Belatedly, here is a link to my latest New Statesman column. It concerns the cancer scare over bacon and other cured meats. I lack the expertise that the subject demands; but no one has complained yet about my inexpert remarks. (I am not convinced by the warnings, is the gist.) Here is my blog entry on bacon sandwiches.
I have written several times about roast potatoes, and about whether you should parboil the potatoes first, and for how long. Some while back in his Times column, Gordon Ramsay wrote that he preferred not to parboil the potatoes before putting them into the fat. A few weeks ago, he gave a recipe recommending a five-minute parboiling. Perhaps he has changed his mind. Or perhaps inconsistencies are inevitable in such columns.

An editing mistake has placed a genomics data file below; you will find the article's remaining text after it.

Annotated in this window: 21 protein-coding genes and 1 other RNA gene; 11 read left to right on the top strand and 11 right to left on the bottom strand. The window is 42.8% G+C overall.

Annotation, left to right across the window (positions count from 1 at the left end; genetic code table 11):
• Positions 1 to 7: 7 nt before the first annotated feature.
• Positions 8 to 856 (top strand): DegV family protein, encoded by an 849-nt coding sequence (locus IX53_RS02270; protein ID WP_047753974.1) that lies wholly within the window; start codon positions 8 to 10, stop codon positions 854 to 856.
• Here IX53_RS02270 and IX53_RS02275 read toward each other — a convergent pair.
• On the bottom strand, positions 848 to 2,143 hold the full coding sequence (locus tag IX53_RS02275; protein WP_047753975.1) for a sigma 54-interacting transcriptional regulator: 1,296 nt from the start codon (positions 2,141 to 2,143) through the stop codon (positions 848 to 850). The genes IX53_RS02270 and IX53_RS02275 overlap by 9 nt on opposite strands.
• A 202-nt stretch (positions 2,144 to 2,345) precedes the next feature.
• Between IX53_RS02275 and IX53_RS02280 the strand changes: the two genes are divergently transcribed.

While searching for the Ramsay roasts, I came across the Times's "Five steps to perfect roast potatoes" (with step one missing). The piece recommends cooking the potatoes in their skins -- something I rarely do, partly because maincrop potatoes are often too big to sit whole in a normal saucepan, and partly because I find peeling cooked potatoes very fiddly. Little bits of skin stick to my fingers. Is it true that potatoes boiled in this way are less watery -- and, if so, do they taste better? I shall try the method sometime. I once tried cooking potatoes in their skins for mash: it was very gluey.